The owners of the former Country Club of Carrollwood, now called Emerald Greens, wants to build condos instead of a hotel on the site.
By TIM GRANT
Published February 13, 2004
CARROLLWOOD - Noticeable changes are taking place at the former Country Club of Carrollwood.
Its new owners are replacing the golf greens, reopening a once-barricaded access road and preparing to raze the old clubhouse building to make way for a new one.
"There's a lot of action going on," said Col. Frank Phelan, a member of the Carrollwood Village Phase I board of directors.
A key component of the renovation plan also has changed in recent weeks.
The country club's new owners told Phase I board members they have reconsidered the idea of building a 100-room hotel on the property. Instead, the owners believe it might be more profitable to build a 50-unit time-share condominium complex.
Like the hotel idea, the condominium proposal will need rezoning approval before it can be a reality. Community support is critical.
"What we have is a promise from Frank Hayden not to move forward until every issue has been thoroughly discussed with the homeowners," said Dick Woltmann, president of the Phase I board.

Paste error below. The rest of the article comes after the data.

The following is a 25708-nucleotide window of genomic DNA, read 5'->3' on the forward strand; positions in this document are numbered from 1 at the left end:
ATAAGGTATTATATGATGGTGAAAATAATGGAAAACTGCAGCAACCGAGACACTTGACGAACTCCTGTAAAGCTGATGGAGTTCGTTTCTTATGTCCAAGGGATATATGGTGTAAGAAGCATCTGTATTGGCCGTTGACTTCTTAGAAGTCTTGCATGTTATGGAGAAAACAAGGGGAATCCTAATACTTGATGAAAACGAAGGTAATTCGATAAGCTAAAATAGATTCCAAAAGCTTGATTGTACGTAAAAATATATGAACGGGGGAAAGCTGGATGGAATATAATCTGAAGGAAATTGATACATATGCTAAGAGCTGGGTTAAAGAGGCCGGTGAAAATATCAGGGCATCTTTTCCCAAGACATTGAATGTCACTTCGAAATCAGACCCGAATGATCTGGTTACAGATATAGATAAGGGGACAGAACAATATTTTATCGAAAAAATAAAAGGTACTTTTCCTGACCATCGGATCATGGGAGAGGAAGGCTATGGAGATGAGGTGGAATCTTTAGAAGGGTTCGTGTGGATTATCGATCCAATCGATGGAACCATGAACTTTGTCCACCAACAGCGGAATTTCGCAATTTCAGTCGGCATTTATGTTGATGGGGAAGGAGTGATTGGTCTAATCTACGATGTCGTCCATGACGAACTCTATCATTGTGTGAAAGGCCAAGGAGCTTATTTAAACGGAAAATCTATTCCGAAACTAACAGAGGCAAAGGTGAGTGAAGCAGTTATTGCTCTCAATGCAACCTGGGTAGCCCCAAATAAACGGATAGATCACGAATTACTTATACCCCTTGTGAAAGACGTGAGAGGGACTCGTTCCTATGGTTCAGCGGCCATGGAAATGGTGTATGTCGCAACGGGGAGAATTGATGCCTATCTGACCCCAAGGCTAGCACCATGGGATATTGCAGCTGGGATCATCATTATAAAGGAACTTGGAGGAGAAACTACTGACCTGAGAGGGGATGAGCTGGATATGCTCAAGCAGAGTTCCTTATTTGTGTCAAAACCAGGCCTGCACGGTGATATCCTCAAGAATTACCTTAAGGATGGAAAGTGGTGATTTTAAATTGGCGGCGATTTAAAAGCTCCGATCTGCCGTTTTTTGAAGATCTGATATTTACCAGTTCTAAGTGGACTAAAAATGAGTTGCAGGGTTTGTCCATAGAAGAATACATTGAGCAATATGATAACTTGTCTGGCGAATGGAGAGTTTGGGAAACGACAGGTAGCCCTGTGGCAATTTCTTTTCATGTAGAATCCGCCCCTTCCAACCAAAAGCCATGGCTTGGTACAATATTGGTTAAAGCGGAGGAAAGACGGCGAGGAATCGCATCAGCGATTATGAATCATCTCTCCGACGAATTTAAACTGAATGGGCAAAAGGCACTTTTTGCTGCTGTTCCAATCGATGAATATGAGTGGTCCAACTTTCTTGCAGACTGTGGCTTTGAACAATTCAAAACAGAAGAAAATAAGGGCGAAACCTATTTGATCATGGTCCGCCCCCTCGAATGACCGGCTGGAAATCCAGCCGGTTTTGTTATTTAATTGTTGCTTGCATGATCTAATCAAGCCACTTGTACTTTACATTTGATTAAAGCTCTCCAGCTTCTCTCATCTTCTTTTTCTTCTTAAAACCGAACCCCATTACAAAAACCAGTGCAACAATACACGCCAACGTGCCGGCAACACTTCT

Hayden leads a group of investors who recently bought the club for $3.75-million and renamed it the Emerald Greens Golf and Country Club at Carrollwood. They've pledged to spend about $5-million on renovations.
Membership at the club has steadily declined as its facilities have aged and its 27-hole golf course suffered years of neglect.
The number of golf memberships at the club reached an all-time low of 130 in December. Club manager Katie Gardner said 293 new members recently joined while the club was waiving the initiation fee.
"The neighborhood is crying for this type of facility," Gardner said. "We've received tremendous support from the community."
Phelan said the members appreciate the energy that's driving the long overdue improvements, even though they might be inconvenienced during construction. While they build the new clubhouse, staff will work out of modular buildings. Members also will use modular buildings to eat and drink on the property.
In addition to the time-share condominiums, the grand plan for the country club includes a luxurious day spa and 56 townhomes on the golf course.
Woltmann said the club's owners have hired consultants to address traffic and drainage concerns before filing any rezoning petitions. Most recently, the owners removed a berm on Clubhouse Drive so they can reopen the road if necessary. The private road through the country club now can be reached only from N Village Drive.
Woltmann said the homeowners also have hired consultants to help them in dealing with the club. They want to be sure the changes they make are in the neighbors' best interest.
"If we agree with the club's plans and we feel we can support them, we are going to want to be assured that there is no future development after this," Woltmann said.
"We want to limit and prohibit any future development after we agree on these plans."